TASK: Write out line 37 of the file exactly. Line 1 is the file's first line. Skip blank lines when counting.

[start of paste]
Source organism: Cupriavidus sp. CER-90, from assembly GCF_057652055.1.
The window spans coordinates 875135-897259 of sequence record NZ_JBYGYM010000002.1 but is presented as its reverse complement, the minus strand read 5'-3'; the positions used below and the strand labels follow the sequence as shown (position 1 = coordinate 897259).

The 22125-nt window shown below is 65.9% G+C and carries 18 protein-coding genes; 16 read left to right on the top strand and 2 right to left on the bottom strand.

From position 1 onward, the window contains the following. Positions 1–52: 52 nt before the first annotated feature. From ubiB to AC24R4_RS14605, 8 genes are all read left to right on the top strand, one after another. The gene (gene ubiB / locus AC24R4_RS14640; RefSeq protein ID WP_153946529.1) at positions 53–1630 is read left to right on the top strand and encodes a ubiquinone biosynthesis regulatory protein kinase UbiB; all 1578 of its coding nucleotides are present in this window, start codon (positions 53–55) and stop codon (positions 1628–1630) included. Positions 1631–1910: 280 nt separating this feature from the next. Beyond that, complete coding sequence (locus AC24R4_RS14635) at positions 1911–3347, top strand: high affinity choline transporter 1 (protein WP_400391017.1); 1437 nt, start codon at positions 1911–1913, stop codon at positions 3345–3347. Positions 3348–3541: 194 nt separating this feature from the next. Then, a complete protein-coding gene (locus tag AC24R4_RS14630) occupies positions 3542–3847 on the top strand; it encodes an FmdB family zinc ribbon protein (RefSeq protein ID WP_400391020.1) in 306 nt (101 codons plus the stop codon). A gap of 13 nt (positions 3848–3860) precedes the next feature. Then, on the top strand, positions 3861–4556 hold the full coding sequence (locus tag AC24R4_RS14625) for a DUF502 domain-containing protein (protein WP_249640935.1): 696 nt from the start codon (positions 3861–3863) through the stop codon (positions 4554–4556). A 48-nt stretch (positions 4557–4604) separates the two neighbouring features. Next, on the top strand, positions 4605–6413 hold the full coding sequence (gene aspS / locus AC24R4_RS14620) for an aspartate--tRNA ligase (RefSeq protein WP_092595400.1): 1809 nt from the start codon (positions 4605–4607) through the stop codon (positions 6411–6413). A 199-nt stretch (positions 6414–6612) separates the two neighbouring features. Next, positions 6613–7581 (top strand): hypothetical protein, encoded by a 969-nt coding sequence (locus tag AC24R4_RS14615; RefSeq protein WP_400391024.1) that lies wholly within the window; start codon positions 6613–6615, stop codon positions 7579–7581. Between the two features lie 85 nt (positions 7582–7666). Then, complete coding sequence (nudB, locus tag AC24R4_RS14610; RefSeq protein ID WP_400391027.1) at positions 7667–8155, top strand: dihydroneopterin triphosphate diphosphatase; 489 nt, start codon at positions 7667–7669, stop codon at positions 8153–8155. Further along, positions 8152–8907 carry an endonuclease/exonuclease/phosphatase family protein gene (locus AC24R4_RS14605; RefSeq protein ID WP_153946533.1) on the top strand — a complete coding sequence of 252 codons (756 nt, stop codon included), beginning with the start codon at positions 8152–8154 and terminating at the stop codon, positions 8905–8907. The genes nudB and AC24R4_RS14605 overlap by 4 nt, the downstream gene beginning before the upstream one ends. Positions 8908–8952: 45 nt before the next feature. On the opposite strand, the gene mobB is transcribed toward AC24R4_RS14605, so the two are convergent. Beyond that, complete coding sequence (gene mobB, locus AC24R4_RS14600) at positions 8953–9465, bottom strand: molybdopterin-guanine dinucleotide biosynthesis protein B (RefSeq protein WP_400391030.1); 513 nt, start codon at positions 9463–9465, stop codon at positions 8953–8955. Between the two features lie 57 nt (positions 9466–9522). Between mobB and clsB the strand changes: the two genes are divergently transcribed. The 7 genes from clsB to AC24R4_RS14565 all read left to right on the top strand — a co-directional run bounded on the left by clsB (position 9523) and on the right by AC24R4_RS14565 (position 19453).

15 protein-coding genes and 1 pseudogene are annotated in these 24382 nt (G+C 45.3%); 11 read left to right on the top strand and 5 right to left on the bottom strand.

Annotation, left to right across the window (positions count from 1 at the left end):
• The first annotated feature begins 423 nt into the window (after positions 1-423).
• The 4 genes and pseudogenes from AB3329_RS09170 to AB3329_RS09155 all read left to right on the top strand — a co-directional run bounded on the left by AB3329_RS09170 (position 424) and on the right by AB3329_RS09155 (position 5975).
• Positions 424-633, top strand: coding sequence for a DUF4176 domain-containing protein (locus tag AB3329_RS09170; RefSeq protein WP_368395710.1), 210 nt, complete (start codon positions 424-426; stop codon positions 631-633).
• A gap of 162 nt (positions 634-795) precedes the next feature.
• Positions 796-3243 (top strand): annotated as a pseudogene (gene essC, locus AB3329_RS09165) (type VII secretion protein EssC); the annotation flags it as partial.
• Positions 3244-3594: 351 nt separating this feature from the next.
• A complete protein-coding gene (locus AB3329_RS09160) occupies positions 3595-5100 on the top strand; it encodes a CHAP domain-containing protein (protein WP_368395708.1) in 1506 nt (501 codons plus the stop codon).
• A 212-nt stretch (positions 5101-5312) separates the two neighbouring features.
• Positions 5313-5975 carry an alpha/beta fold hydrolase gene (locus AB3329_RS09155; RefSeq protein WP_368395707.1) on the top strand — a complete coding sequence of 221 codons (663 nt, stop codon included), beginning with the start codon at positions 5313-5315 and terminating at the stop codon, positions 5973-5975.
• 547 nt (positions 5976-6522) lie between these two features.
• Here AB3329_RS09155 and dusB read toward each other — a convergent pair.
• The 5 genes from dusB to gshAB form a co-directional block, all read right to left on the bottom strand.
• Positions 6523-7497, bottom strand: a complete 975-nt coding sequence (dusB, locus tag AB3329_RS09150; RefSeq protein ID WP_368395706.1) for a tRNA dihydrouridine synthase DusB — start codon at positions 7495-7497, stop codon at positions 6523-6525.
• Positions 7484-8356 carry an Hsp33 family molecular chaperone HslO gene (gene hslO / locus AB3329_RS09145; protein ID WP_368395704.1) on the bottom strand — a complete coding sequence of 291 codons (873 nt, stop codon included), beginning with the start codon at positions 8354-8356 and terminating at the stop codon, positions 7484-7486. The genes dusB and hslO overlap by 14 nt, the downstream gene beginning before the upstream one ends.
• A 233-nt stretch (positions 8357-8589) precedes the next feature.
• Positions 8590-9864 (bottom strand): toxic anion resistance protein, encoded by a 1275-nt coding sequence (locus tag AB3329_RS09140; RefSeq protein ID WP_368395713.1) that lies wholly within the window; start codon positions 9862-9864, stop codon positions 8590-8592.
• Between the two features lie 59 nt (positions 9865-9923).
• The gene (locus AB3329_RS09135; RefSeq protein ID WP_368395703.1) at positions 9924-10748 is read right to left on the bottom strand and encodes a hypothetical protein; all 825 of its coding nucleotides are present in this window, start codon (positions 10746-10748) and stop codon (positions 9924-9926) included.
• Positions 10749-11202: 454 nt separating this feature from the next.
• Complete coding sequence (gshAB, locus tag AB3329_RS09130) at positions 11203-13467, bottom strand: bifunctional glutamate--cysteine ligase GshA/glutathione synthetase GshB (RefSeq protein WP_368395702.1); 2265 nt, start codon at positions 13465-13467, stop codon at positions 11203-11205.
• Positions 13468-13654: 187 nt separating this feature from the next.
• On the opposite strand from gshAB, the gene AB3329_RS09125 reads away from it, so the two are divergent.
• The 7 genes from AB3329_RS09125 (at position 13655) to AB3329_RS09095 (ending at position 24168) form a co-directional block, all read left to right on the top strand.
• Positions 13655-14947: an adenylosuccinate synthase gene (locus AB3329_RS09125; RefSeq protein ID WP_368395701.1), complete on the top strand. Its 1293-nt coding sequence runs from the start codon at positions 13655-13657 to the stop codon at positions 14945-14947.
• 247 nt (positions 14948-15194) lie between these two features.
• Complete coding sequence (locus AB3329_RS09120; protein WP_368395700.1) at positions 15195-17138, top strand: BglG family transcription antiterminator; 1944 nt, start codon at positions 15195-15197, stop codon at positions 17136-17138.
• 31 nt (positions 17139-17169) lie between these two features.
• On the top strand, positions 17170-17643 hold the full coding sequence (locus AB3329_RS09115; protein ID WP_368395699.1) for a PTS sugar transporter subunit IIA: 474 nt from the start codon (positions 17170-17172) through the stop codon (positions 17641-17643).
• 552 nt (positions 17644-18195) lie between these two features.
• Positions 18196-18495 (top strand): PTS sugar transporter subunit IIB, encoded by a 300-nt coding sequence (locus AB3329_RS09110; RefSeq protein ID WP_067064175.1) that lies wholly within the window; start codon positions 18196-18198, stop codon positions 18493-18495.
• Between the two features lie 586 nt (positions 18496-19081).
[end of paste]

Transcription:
• Between the two features lie 586 nt (positions 18496-19081).